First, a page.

- Benjamin Thompson (Count Rumford) (1753-1814) English
physicist and diplomat, born in US.

The joy of discovery is certainly the liveliest that the mind of
man can ever feel.

- Claude Bernard (1813-78) French physiologist.


Basic research is what I am doing when I don't know what I am

- Werner Von Braun (1912- )

Science is not formal logic - it needs the free play of the mind
in as great a degree as any other creative art. It is true that
this is a gift which can hardly be taught, but its growth can be
encouraged in those who already posses it.

- Max Born (1882-1969)

One thing that makes the adventure of working in our field
particularly rewarding, especially in attempting to improve the
theory, is that... a chief criterion for the selection of a
correct hypothesis... seems to be the criterion of beauty,
simplicity, or elegance.

- Murray Gell-Mann, "Particles and Principles," _Physics
Today_, _17_, 11, Nov 1964, p. 22.

Every honest researcher I know admits he's just a professional
amateur. He's doing whatever he's doing for the first time. That
makes him an amateur. He has sense enough to know that he's
going to have a lot of trouble, so that makes him a

- Charles F. Kettering (1876-1958) US engineer and inventor.


It is unworthy of excellent men to lose hours like slaves in the
labor of calculation which could be relegated to anyone else if
machines were used.

- Gottfried Wilhelm von Leibnitz (1646-1716) German
philosopher and mathematician.


This only is certain, that there is nothing certain; and nothing
more miserable and yet more arrogant than man.

- Pliny ("The Elder") (23-79) Roman naturalist.

Only one thing is certain- that is, nothing is certain. If this
statement is true, it is also false.

- Ancient paradox

The gods did not reveal from the beginning
All things to us; but in the course of time
Through seeking, men found that which is better.

But as for certain truth, no man has known it,
Nor will he know it; neither of the gods,
Nor yet of all the things of which I speak.
And even if by chance he were to utter
The final truth, he would himself not know it;
For all is but a woven web of guesses.

- Xenophanes (c570-c480 BCE) Greek philosopher.

We know nothing in reality; for truth lies in an abyss.

- Democritus (c420 BCE) Greek philosopher.

None of us knows anything, not even whether we know or do not
know, nor do we know whether not knowing and knowing exist, nor
in general whether there is anything or not.

- Metrodorus of Chios (c. 4th century BCE) Greek philosopher.

All we know of the truth is that the absolute truth, such as it
is, is beyond our reach.

- Nicholas of Cusa (1401-64) German cardinal, mathematician,
philosopher. In: _De Docta Ignorantia_ (Learned Ignorance)

The beginning of wisdom is found in doubting; by doubting we
come to the question, and by seeking we may come upon the truth.

- Pierre Abelard (1079-1142), French philosopher, theologian.

When truth is evident, it is impossible for parties and factions
to rise. There never has been a dispute as to whether there is
daylight at noon.

- Francis Marie Arouet de Voltaire (1694-1778), French writer.
_Philosophical Dictionary_, 1764.

I seem to have been only like a boy playing on the seashore and
diverting myself in now and then finding a smoother pebble or a
prettier shell than ordinary whilst the great ocean of truth
lay all undiscovered before me.

- Sir Isaac Newton (1642-1727) English physicist,

Whenever truth stands in the mind unaccompanied by the evidence
upon which it depends, it cannot properly be said to be ap-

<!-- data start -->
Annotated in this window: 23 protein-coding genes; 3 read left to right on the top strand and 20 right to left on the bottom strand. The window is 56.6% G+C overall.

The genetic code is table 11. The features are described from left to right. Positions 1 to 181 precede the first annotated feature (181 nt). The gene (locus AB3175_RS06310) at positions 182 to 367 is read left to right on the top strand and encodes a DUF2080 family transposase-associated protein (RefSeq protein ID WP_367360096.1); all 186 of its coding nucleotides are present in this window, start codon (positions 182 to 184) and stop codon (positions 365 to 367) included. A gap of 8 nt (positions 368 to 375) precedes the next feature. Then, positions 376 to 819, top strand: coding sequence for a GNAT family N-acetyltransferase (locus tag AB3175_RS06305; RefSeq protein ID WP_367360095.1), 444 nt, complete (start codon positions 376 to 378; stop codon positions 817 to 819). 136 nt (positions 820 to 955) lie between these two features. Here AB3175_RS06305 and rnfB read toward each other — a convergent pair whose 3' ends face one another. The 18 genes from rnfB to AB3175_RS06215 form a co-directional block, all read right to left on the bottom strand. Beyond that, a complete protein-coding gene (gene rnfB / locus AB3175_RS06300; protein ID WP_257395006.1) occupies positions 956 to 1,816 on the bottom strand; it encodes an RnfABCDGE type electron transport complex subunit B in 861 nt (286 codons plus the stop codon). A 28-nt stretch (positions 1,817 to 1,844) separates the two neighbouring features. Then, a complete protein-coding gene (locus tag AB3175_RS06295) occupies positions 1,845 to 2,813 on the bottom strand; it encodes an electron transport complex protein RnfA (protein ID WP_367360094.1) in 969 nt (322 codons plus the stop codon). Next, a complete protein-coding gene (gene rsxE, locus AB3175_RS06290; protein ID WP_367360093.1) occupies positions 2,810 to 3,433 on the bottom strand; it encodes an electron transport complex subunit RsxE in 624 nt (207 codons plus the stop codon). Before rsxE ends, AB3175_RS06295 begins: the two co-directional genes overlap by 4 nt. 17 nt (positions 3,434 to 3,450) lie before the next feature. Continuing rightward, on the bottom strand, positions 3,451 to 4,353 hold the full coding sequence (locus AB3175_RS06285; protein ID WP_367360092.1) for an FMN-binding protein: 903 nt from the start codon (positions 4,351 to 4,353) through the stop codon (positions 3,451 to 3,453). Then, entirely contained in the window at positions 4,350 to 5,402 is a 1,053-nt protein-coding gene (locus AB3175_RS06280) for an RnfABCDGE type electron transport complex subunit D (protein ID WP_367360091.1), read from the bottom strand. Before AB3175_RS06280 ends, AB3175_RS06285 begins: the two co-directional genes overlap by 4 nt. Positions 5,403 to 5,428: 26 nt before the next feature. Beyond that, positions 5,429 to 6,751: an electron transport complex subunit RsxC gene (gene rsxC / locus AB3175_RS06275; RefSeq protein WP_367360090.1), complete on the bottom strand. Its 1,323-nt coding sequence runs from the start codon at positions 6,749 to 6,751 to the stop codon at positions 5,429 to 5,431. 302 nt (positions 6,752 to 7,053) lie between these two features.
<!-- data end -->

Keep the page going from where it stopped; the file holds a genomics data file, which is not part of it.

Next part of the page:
prehended at all.

- William Godwin (1756-1836) English political philosopher,
writer. _An Enquiry Concerning Political Justice_, 1793.

True science teaches us to doubt and, in ignorance, to refrain.

- Claude Bernard (1813-78) French physiologist.

A thing is not necessarily true because a man dies for it.

- Oscar Wilde (1856-1900)

There are no whole truths: all truths are half-truths. It is
trying to treat them as whole truths that plays the devil.

- Alfred North Whitehead (1861-1947) English mathematician and

It is not the possession of truth, but the success which attends
the seeking after it, that enriches the seeker and brings
happiness to him.

- Max Planck (1858-1947) German physicist. (Nobel prize, 1918)

The Paradox of Life:

A bit beyond perception's reach
I sometimes believe I see
that Life is two locked boxes, each
containing the other's key.

- Piet Hein, _Grooks 3_


The strongest arguments prove nothing so long as the conclusions
are not verified by experience. Experimental science is the
queen of sciences and the goal of all speculation.

- Roger Bacon (1214?-1294?) English philosopher, scientist.

I often say that when you can measure what you are speaking
about, and express it in numbers, you know something about it;
but when you cannot measure it, when you cannot express it in
numbers, your knowledge is of a meagre and unsatisfactory kind.

- Lord Kelvin (William Thomson, 1st Baron) (1824-1907) English
physicist and mathematician. In: _Popular Lectures and
Addresses_, London, 1889, v. I, p. 73. See also: _Life of Lord
Kelvin_, by S. P. Thompson, 1910, V. 2, p. 792.

If an experiment requires statistical analysis to establish a
result, then one should do a better experiment.

- Ernest Rutherford (1st Baron Rutherford of Nelson) (1871-

No effect that requires more than 10 percent accuracy in
measurement is worth investigating.

- Walther Nernst (1864-1941) German physicist, chemist. (Nobel
prize, 1920)

To define it rudely but not inaptly, engineering is the art of
doing that well with one dollar which any bungler can do with
two after a fashion.

- Arthur M. Wellington, _The Economic Theory of Railway

In these days, a man who says a thing cannot be done is quite
apt to be interrupted by some idiot doing it.

- Elbert Green Hubbard (1865-1915) US author, editor, printer.

A great pleasure in life is doing what people say you cannot do.

- Walter Gagehot

Whenever you look at a piece of work and you think the fellow
was crazy, then you want to pay some attention to that. One of
you is likely to be, and you had better find out which one it